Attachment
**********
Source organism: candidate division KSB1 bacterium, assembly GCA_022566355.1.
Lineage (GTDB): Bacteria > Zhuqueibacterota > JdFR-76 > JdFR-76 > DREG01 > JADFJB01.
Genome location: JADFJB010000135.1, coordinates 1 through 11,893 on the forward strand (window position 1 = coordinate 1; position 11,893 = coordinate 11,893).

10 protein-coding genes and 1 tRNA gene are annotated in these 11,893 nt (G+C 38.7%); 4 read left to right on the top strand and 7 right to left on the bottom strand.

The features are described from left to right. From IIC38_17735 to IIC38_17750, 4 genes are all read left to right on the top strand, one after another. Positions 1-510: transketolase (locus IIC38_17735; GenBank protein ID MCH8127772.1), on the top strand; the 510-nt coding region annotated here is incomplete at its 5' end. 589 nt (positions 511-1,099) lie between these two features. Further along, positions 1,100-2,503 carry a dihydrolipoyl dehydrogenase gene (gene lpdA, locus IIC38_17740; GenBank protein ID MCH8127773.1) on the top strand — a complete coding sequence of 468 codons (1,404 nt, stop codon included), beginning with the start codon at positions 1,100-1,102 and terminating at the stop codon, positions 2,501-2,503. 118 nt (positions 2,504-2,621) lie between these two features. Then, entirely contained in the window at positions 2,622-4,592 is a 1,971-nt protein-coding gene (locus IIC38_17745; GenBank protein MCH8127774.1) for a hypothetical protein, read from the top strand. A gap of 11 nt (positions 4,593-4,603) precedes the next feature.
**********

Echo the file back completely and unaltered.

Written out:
Source organism: candidate division KSB1 bacterium, assembly GCA_022566355.1.
Lineage (GTDB): Bacteria > Zhuqueibacterota > JdFR-76 > JdFR-76 > DREG01 > JADFJB01.
Genome location: JADFJB010000135.1, coordinates 1 through 11,893 on the forward strand (window position 1 = coordinate 1; position 11,893 = coordinate 11,893).

10 protein-coding genes and 1 tRNA gene are annotated in these 11,893 nt (G+C 38.7%); 4 read left to right on the top strand and 7 right to left on the bottom strand.

The features are described from left to right. From IIC38_17735 to IIC38_17750, 4 genes are all read left to right on the top strand, one after another. Positions 1-510: transketolase (locus IIC38_17735; GenBank protein ID MCH8127772.1), on the top strand; the 510-nt coding region annotated here is incomplete at its 5' end. 589 nt (positions 511-1,099) lie between these two features. Further along, positions 1,100-2,503 carry a dihydrolipoyl dehydrogenase gene (gene lpdA, locus IIC38_17740; GenBank protein ID MCH8127773.1) on the top strand — a complete coding sequence of 468 codons (1,404 nt, stop codon included), beginning with the start codon at positions 1,100-1,102 and terminating at the stop codon, positions 2,501-2,503. 118 nt (positions 2,504-2,621) lie between these two features. Then, entirely contained in the window at positions 2,622-4,592 is a 1,971-nt protein-coding gene (locus IIC38_17745; GenBank protein MCH8127774.1) for a hypothetical protein, read from the top strand. A gap of 11 nt (positions 4,593-4,603) precedes the next feature.